August 31, 2007
BLS has introduced Business Employment Dynamics statistics by State.
The new data track the number of jobs gained from opening and expanding establishments and the number of jobs lost at contracting and closing establishments during each quarter from September 1992 to December 2006 for the 50 states, the District of Columbia, Puerto Rico, and the Virgin Islands.
Gross job gains are the sum of increases in employment from expansions at existing units and the addition of new jobs at opening units. Gross job losses are the result of contractions in employment at existing units and the loss of jobs at closing units. The difference between the number of gross jobs gained and the number of gross jobs lost is the net change in employment.
Business Employment Dynamics data at the State level can be used to help identify how one State’s rate of gross job gains or gross job losses compares to another State’s. For example, from September 2006 to December 2006, Alaska had the highest rate of gross job gains (10.9 percent) and gross job losses (11.4 percent). In contrast, Hawaii and Connecticut had the lowest rate of gross job losses (5.3 percent each).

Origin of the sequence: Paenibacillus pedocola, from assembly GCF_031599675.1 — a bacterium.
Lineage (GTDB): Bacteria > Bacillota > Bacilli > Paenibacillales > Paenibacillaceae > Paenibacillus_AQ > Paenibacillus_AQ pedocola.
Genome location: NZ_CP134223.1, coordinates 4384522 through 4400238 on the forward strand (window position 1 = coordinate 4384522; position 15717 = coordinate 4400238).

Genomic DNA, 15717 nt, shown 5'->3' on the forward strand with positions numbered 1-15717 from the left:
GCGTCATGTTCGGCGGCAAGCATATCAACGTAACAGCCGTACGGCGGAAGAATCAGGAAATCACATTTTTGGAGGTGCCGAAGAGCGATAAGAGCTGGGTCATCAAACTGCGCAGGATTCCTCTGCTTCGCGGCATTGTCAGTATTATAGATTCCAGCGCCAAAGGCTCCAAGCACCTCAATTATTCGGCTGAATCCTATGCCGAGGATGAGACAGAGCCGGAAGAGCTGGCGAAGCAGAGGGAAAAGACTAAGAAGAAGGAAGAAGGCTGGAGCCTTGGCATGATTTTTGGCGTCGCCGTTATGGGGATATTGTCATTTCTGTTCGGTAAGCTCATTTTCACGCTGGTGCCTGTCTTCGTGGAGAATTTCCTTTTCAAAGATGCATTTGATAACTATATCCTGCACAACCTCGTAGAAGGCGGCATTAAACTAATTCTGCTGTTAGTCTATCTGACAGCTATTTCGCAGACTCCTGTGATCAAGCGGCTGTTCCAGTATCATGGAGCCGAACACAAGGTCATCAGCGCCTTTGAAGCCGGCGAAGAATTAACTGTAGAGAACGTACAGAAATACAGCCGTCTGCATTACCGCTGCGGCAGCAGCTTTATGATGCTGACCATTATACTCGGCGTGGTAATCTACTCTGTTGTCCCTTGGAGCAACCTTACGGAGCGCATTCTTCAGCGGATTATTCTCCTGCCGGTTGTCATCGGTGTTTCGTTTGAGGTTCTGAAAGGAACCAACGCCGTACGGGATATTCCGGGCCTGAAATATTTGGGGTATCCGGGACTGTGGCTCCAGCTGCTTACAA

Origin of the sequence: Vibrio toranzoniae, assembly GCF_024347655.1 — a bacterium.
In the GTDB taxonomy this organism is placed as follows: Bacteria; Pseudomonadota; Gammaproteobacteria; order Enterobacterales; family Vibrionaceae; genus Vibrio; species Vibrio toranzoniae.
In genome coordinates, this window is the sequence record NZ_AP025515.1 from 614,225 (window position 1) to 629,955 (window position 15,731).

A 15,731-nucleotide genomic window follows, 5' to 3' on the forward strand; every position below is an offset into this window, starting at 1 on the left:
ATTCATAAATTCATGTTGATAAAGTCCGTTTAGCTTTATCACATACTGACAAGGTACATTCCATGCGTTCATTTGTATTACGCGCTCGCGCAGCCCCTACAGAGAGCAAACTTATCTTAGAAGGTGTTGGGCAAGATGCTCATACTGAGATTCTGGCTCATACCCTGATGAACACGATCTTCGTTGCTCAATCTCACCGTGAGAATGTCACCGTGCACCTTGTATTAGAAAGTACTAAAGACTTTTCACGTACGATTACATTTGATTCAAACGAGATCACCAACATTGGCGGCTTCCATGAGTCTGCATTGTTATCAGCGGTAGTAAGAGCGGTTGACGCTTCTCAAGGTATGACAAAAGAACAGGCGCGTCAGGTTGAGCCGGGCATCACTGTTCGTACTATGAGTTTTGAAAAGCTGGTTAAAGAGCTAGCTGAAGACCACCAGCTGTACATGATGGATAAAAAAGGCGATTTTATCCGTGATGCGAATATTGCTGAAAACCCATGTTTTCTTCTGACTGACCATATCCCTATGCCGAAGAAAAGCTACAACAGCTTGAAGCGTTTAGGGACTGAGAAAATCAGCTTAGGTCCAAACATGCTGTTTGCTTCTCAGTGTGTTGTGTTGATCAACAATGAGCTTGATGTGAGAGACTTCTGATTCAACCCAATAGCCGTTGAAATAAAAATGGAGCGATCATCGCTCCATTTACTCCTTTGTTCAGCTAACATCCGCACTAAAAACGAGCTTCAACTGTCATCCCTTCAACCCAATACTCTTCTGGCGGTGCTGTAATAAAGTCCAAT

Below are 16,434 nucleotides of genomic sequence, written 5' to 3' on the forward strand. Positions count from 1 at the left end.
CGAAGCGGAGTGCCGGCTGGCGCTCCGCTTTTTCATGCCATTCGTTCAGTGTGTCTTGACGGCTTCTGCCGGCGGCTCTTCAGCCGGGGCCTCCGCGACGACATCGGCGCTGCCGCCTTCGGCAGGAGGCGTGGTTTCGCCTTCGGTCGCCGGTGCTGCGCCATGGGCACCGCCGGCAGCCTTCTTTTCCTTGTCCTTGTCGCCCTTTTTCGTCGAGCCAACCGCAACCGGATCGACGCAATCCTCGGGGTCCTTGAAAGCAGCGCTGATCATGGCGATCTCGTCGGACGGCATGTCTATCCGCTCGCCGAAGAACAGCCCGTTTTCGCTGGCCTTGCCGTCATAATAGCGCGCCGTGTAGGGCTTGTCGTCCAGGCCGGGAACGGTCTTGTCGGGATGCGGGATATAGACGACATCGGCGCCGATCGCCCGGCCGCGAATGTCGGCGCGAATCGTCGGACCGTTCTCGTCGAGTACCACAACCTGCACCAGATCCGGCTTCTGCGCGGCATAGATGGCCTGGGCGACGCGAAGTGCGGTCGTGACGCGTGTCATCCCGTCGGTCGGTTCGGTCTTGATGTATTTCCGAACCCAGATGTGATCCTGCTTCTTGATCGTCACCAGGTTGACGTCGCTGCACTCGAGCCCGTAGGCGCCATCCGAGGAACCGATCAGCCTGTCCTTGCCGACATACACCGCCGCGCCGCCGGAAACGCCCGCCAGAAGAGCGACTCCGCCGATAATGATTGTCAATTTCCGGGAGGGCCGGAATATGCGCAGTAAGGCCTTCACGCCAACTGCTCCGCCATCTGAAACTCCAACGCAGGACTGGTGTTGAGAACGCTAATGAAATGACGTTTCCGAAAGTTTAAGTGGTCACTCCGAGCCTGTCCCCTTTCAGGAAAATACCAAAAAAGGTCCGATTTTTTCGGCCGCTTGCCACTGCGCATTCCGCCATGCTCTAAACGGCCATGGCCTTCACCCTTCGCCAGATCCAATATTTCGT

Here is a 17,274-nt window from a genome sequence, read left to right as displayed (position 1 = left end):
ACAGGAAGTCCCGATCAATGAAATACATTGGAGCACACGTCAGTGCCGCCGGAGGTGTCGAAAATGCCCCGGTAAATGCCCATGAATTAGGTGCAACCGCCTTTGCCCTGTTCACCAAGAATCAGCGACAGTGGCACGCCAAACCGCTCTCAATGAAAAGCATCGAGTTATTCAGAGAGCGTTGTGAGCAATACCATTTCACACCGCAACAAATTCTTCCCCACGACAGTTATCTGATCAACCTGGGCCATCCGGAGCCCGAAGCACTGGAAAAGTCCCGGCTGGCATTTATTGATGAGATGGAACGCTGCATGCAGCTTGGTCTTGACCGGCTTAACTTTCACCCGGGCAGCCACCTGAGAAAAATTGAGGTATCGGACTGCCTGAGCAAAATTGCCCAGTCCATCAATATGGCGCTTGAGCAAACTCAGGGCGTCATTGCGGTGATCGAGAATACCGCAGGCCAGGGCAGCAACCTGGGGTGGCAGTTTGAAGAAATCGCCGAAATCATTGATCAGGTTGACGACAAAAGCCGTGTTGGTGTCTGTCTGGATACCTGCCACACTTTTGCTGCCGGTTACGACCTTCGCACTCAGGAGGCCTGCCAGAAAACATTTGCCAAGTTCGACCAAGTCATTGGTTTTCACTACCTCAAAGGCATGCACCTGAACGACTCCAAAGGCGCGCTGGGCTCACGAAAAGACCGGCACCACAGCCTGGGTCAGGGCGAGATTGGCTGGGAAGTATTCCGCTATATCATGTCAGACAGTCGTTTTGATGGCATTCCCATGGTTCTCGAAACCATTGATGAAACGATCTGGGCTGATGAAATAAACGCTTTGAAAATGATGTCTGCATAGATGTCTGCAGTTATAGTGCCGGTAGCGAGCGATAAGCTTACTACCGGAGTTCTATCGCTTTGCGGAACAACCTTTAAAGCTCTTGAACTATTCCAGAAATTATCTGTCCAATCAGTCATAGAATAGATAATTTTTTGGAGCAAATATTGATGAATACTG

Bureau of Labor Statistics, U.S. Department of Labor, The Economics Daily, Gross job gains and losses by State on the Internet at http://www.bls.gov/opub/ted/2007/aug/wk4/art05.htm (visited November 27, 2015).
Fifty years of looking at changes in peoples lives
Longitudinal surveys help us understand long-term changes, such as how events that happened when a person was in high school affect labor market success as an adult.